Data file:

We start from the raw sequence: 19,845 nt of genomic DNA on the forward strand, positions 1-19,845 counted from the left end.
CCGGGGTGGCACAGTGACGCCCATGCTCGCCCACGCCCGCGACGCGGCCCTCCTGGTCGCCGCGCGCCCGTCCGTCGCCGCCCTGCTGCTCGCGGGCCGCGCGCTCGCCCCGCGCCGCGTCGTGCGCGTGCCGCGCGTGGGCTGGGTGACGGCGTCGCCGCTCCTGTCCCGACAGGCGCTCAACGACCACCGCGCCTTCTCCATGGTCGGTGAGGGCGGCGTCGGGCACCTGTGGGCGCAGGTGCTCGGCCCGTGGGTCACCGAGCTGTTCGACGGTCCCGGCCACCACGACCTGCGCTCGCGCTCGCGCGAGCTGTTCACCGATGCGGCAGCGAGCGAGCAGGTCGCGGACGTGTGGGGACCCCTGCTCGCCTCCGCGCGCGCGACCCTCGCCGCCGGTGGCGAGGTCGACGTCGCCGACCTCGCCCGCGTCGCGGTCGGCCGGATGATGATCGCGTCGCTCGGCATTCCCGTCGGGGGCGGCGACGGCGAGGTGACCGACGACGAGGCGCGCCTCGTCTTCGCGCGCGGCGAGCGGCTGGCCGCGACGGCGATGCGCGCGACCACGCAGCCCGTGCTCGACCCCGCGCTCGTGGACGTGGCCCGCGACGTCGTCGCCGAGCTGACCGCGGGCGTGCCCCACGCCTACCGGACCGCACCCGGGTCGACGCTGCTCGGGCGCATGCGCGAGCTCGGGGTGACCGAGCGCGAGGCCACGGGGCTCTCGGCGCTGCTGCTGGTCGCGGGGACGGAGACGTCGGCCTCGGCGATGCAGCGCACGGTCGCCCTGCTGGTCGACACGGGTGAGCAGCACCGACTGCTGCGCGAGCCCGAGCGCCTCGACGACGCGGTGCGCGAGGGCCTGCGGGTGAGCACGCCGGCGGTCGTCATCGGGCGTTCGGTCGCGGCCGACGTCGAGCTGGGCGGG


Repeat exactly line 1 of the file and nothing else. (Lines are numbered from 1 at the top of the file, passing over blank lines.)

We start from the raw sequence: 19,845 nt of genomic DNA on the forward strand, positions 1-19,845 counted from the left end.